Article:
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Postby charlesp » Wed Jul 20, 2011 8:49 pm

So, back on the 5th of July I actually did do a bit of writing/thinking on the situation here. I think the source of stagnation was much as described above, but I don't have any real answers about how to change it.

Jamie Ford was doing a "hangout" writing session on Google+ this afternoon and I joined in for a couple of minutes (enough to write a paragraph on something work related and then talk for a couple minutes about the demise of Borders). He asked how Wordtrip was, and as is my way these days (too much honesty), I had to admit that it is in a painful to watch decline (or more accurately it was in a painful to watch decline for the 2009-2010 and has been on life support since then).

Ultimately a community like this is only as active as its members make it, and that can be driven by a handful of people (which Wordtrip was for many years), or it can be an organic self driving community. The solitary nature of writing, I think, lends itself to not being something that will be a self perpetuating community with ease and I don’t know if there is a framework that could be put into place to perpetuate the sense of community without it simply being done by the effort of a few individuals. Anybody have any ideas along those lines?

"Any sufficiently advanced technology is indistinguishable from magic." - Arthur C Clarke
"Coffee is sufficiently advanced technology" - Merlin Mann
One day I realized that sadness is just another word for not enough coffee." - Wally (Dilbert)
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Postby xcheck24 » Thu Jul 21, 2011 8:42 pm

What was Jamie's reaction when you mentioned how things were going here?

(Or maybe he'll pop by and tell us himself...)
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Postby timberline » Sat Jul 23, 2011 8:22 am

It's unfair to say that a site's entropy is due solely to the inactivity of its members. In large part, the administrators and moderators have also drifted away, leaving a vacuum at the top.

I haven't stopped publishing or keeping in form with prompts, and I do actively solicit feedback. What I want to see here is an administrator who corrals past and present members, shows a presence and tells us the lights have been turned on in the store.
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Postby charlesp » Sat Jul 23, 2011 2:43 pm

Fair enough Timber. I wasn't intending to say "you guys bailed on us" as much as I was "we all bailed on each other." I think of the moderators and administrators as members the same as anybody else.

I guess to some degree I never felt as if, as an administrator, it made sense for anybody to be "in charge" and driving things. My intention was more to provide the location and technology for the members to meet and community to grow organically.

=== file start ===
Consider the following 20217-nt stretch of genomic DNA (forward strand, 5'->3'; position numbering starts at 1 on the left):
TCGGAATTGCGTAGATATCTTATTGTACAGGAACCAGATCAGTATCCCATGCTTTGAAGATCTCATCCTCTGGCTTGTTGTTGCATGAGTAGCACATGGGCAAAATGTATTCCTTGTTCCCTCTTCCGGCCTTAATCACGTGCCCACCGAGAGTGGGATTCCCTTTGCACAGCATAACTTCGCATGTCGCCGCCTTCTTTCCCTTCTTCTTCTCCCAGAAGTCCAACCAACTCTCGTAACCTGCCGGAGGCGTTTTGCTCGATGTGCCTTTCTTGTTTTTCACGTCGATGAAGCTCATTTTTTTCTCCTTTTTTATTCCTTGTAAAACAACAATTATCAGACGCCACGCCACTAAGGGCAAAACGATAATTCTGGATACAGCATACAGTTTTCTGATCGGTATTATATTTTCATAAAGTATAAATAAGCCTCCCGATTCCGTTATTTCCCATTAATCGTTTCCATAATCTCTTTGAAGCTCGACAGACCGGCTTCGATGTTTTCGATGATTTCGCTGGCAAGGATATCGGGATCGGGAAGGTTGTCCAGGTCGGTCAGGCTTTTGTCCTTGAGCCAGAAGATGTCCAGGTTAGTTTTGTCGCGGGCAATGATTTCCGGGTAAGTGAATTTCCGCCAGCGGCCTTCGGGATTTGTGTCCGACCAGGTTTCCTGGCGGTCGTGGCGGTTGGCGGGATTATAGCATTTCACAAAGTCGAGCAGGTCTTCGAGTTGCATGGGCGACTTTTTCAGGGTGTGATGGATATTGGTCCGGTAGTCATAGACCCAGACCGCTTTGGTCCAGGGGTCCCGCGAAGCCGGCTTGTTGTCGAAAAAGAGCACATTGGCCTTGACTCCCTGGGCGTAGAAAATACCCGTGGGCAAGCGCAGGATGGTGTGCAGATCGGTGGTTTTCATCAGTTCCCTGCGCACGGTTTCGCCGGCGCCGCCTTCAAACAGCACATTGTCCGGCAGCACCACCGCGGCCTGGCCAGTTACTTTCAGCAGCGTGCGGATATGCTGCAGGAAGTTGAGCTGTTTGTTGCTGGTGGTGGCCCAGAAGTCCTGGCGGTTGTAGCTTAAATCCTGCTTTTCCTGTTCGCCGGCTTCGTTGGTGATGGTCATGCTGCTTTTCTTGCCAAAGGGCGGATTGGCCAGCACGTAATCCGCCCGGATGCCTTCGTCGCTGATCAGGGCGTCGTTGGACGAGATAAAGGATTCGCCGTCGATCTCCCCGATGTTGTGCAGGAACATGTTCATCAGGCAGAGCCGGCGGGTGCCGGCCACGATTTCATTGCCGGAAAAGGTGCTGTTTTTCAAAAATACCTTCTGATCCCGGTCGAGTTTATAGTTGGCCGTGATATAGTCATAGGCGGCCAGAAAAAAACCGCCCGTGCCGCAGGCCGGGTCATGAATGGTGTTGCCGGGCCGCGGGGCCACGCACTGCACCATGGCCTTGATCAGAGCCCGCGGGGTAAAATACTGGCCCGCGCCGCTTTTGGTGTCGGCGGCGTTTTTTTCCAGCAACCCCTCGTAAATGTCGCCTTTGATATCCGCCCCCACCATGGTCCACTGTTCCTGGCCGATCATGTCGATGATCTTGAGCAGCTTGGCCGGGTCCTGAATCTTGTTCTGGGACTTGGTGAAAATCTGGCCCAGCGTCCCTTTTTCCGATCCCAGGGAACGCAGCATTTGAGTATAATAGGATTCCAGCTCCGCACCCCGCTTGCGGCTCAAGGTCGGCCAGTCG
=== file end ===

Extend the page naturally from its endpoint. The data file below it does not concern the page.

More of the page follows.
(To be honest I should say that in retrospect I don't think I ever felt that way but I'm not sure, as I may well have felt that I should have been "driving things" at one point but don't remember it now)

In a community of creative adults I think "leading" too often (for me anyway) feels like a futile attempt to herd cats. That said, I understand that there are people who have a knack for initiating and continuing those discussions that foster community. I probably made the foolish assumption, because I'm not terribly sociable as it is, that a group of people who trade in words would ultimately be inclined to use those words to build the community. What I see more now, is that the problem with that thought process is that the ability and desire to string together words to tell a story or a poem is not the same as the ability and desire (and understanding of how) to use those same words as means of communicating with others of similar interest.

I guess ultimately it is not all that different from the musician who can play beautifully on their own, but requires (or at least benefits from) a conductor who can get all the musicians working together to perform the symphony. Maybe, probably even, part of my problem was always that I wanted to play the instrument when the skill I needed, perhaps even started with, was more in understanding the overarching tune of the symphony and a baton to allow those of you with the writing skill to communicate that symphony with one another.

Geez that’s just pretentious as all hell isn’t it? Sorry... I should organize those thoughts in a way that doesn't reveal how much of an ass I am shouldn't I?

"Any sufficiently advanced technology is indistinguishable from magic." - Arthur C Clarke
"Coffee is sufficiently advanced technology" - Merlin Mann
One day I realized that sadness is just another word for not enough coffee." - Wally (Dilbert)
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Postby timberline » Mon Jul 25, 2011 9:35 am

CP, let me humbly submit that site administration requires a lot of time and effort. It's not a one-person job. If memory serves, there were half a dozen moderators on WT a few years ago. Prompts were offered, contests were held, reader discussions were initiated, dialogue was engendered. The only thing missing--and probably required now--was cross-promotion via Facebook, Twitter and other networks.

A good deal of this is being done, successfully, by the team at Every Day Fiction. In fact, they're the best writing-site model I can think of. This is the direction WT might return to.

Finally, one smallish point I never understood: WT members were encouraged to take aliases and post avatars. This anonymity was curious, comical and infantile. Years passed before Gay Degani, now of Every Day Fiction and other publications, was surprised to find "Timberline" was a person named "Walt Giersbach."